10 Weird Superstitions from Around the World
A superstition is an irrational belief that one forms due to lack of awareness or a misinterpretation of causality. There isn’t a single society, culture, or country that doesn’t have some form of superstitious belief. Though education and modern culture are thought to be capable of making such beliefs obsolete, there are still people, be it in urban areas or remote rural areas, who still believe in them. While some of these can be humorous and exist in milder forms mostly as an amusing aspect of extant traditions, some can be unsavory and even dangerous to those who believe. Here are ten weird superstitions from around the world that are both amusing and sometimes dangerous.
1 There is an Argentinian superstition that the seventh sons will turn into werewolves unless they are adopted by the president.
The superstition originates from the myth of Lobizón or Luison, the seventh and hence the most cursed son of Tau and Kerana. He was said to have a frightening appearance and was originally associated with death. With the coming of European settlers, Luison’s description changed into that of a werewolf. Around 1907, a Volga German immigrant couple asked the then president José Figueroa Alcorta to become the godfather to their seventh son as was the custom in Czarist Russia where the Tsar became the godfather to seventh sons. This and the Lobizón curse became a mixed tradition which then became a law in 1974 passed by president Isabel Perón who also included seventh daughters into the practice.
Though few actually believe the seventh son will turn into a werewolf, the tradition continues as Argentinian presidents become godmothers and godfathers to the seventh son or daughter. President Juan Perón, the husband and predecessor of Isabel Perón, had 1,982 godsons, and president Carlos Menem had 1,136. Former president Cristina Fernández de Kirchner set a precedent during her term by becoming the godmother of a Jewish baby as the tradition was previously limited to Christians.(1, 2)
2 In Japan, fans of the baseball team Hanshin Tigers believe that the ghost of KFC’s Colonel Sanders cursed the team preventing subsequent wins after they threw his statue in a river while celebrating victory in 1985.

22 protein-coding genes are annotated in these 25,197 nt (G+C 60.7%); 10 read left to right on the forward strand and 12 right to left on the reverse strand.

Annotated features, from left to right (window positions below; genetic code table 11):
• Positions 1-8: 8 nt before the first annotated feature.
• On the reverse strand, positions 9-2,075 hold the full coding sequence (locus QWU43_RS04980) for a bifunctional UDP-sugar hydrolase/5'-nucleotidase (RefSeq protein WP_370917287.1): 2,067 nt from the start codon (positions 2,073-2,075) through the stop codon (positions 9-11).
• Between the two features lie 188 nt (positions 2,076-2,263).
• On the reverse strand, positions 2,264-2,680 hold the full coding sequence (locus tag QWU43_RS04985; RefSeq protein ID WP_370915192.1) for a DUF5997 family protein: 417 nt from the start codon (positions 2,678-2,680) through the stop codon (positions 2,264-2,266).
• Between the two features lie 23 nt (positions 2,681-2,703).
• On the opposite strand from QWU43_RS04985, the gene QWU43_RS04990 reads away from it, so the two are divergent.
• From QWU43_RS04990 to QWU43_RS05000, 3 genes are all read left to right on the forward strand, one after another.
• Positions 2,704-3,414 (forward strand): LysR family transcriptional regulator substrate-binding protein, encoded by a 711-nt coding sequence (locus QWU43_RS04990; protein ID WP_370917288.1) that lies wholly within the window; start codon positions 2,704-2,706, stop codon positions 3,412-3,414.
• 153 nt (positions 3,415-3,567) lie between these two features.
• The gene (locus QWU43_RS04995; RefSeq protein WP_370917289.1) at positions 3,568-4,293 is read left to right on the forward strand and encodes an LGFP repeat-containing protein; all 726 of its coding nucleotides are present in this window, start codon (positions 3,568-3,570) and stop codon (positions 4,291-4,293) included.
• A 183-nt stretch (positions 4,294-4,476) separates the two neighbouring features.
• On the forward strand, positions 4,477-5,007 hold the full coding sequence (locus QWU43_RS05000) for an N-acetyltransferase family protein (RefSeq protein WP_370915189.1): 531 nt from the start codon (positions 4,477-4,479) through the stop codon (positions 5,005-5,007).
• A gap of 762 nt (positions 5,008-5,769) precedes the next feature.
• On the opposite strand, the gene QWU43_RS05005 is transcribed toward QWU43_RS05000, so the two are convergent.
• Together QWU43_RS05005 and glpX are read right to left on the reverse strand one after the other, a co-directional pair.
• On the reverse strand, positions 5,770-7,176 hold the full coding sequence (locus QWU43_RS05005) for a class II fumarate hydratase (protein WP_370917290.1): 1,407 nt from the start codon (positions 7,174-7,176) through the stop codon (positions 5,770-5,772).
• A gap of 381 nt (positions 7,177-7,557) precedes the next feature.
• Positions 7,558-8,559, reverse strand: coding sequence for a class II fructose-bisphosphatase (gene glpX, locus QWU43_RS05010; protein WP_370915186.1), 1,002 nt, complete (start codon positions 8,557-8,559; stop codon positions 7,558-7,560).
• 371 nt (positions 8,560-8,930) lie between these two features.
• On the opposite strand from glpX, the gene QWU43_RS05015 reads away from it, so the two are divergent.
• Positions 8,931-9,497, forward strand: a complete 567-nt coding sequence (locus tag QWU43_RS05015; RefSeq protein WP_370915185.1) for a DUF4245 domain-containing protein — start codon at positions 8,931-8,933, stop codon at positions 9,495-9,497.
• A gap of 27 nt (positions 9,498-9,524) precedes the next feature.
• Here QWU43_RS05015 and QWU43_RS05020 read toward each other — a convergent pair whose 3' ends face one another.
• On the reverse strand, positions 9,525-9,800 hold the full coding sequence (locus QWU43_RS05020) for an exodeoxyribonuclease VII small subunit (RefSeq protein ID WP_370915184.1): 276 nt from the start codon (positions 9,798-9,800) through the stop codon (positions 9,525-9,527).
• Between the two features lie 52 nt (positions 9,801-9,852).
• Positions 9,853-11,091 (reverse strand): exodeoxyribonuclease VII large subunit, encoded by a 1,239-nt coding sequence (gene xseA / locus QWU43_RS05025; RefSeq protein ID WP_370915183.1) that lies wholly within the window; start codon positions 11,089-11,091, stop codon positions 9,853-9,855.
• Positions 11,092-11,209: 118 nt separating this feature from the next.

The Hanshin Tigers, based in Kansai, Japan, are considered the eternal underdogs of Nippon Professional Baseball, and their rivals, Yomiuri Giants of Tokyo, are considered the kings of Japanese baseball. Despite their losses, Hanshin Tigers have a huge fan base who will flock to the stadium no matter how badly the team plays. To everyone’s surprise, the Tigers won the Japan Series in 1985 against the Seibu Lions, largely due to its American member Randy Bass.
The win caused a riot among the fans who gathered at Ebisu Bridge over Dōtonbori river in Osaka, and one fan resembling each member of the team jumped off the bridge. As they didn’t have a Caucasian equivalent for Randy Bass, they seized the statue of Colonel Sanders from a nearby KFC and threw it into the water in effigy. This followed a series of defeats for the Tigers over a period of 18 years causing the fans to believe the team was cursed by Colonel Sanders’ ghost.
In 2003, the Tigers managed to qualify for the Japan Series leading to the speculation that the curse has finally lifted. This time instead of one fan representing each member of the team, a total of 5,300 fans jumped into the canal resulting in the death of one fan. Nearby KFC outlets moved their statues inside until the Series was over. However, the Tigers didn’t win the Series. In 2009, divers were finally able to discover parts of the statue in Dōtonbori river. The statue’s glasses and left hand are still missing. It is believed that the curse could only be lifted when they are restored too.(source)
3 In some remote locations in India, there are people who believe that after being bitten by a dog in heat, they would become pregnant with a puppy. The victims, especially men who have to give birth to the puppy through their male organ, are said to eventually die.